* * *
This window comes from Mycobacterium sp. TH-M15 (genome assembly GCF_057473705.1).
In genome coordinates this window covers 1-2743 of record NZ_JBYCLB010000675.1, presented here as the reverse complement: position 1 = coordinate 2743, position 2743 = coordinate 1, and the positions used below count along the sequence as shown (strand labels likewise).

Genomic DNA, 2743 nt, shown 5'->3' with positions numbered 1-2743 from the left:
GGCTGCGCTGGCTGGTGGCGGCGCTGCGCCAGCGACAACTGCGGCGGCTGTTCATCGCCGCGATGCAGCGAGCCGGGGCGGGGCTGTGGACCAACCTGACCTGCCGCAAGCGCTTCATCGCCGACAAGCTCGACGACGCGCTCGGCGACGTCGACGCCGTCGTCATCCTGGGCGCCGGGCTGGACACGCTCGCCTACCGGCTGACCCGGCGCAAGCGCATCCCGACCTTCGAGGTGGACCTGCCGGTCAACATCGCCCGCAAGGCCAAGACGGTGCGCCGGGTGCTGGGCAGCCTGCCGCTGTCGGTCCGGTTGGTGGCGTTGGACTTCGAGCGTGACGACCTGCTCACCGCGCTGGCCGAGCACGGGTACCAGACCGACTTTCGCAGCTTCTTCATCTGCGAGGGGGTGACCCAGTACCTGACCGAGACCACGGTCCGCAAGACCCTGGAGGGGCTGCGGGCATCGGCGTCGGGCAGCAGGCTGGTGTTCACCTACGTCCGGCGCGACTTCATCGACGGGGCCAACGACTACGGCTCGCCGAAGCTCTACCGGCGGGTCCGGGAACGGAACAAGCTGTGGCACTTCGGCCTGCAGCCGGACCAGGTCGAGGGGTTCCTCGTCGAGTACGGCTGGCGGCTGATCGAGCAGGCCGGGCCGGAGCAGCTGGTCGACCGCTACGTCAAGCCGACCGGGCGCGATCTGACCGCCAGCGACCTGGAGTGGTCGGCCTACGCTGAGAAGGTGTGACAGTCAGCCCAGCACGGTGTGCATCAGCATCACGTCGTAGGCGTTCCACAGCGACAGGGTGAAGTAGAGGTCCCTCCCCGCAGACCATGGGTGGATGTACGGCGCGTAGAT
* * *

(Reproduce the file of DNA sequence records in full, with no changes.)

This window comes from Mycobacterium sp. TH-M15 (genome assembly GCF_057473705.1).
In genome coordinates this window covers 1-2743 of record NZ_JBYCLB010000675.1, presented here as the reverse complement: position 1 = coordinate 2743, position 2743 = coordinate 1, and the positions used below count along the sequence as shown (strand labels likewise).

Genomic DNA, 2743 nt, shown 5'->3' with positions numbered 1-2743 from the left:
GGCTGCGCTGGCTGGTGGCGGCGCTGCGCCAGCGACAACTGCGGCGGCTGTTCATCGCCGCGATGCAGCGAGCCGGGGCGGGGCTGTGGACCAACCTGACCTGCCGCAAGCGCTTCATCGCCGACAAGCTCGACGACGCGCTCGGCGACGTCGACGCCGTCGTCATCCTGGGCGCCGGGCTGGACACGCTCGCCTACCGGCTGACCCGGCGCAAGCGCATCCCGACCTTCGAGGTGGACCTGCCGGTCAACATCGCCCGCAAGGCCAAGACGGTGCGCCGGGTGCTGGGCAGCCTGCCGCTGTCGGTCCGGTTGGTGGCGTTGGACTTCGAGCGTGACGACCTGCTCACCGCGCTGGCCGAGCACGGGTACCAGACCGACTTTCGCAGCTTCTTCATCTGCGAGGGGGTGACCCAGTACCTGACCGAGACCACGGTCCGCAAGACCCTGGAGGGGCTGCGGGCATCGGCGTCGGGCAGCAGGCTGGTGTTCACCTACGTCCGGCGCGACTTCATCGACGGGGCCAACGACTACGGCTCGCCGAAGCTCTACCGGCGGGTCCGGGAACGGAACAAGCTGTGGCACTTCGGCCTGCAGCCGGACCAGGTCGAGGGGTTCCTCGTCGAGTACGGCTGGCGGCTGATCGAGCAGGCCGGGCCGGAGCAGCTGGTCGACCGCTACGTCAAGCCGACCGGGCGCGATCTGACCGCCAGCGACCTGGAGTGGTCGGCCTACGCTGAGAAGGTGTGACAGTCAGCCCAGCACGGTGTGCATCAGCATCACGTCGTAGGCGTTCCACAGCGACAGGGTGAAGTAGAGGTCCCTCCCCGCAGACCATGGGTGGATGTACGGCGCGTAGAT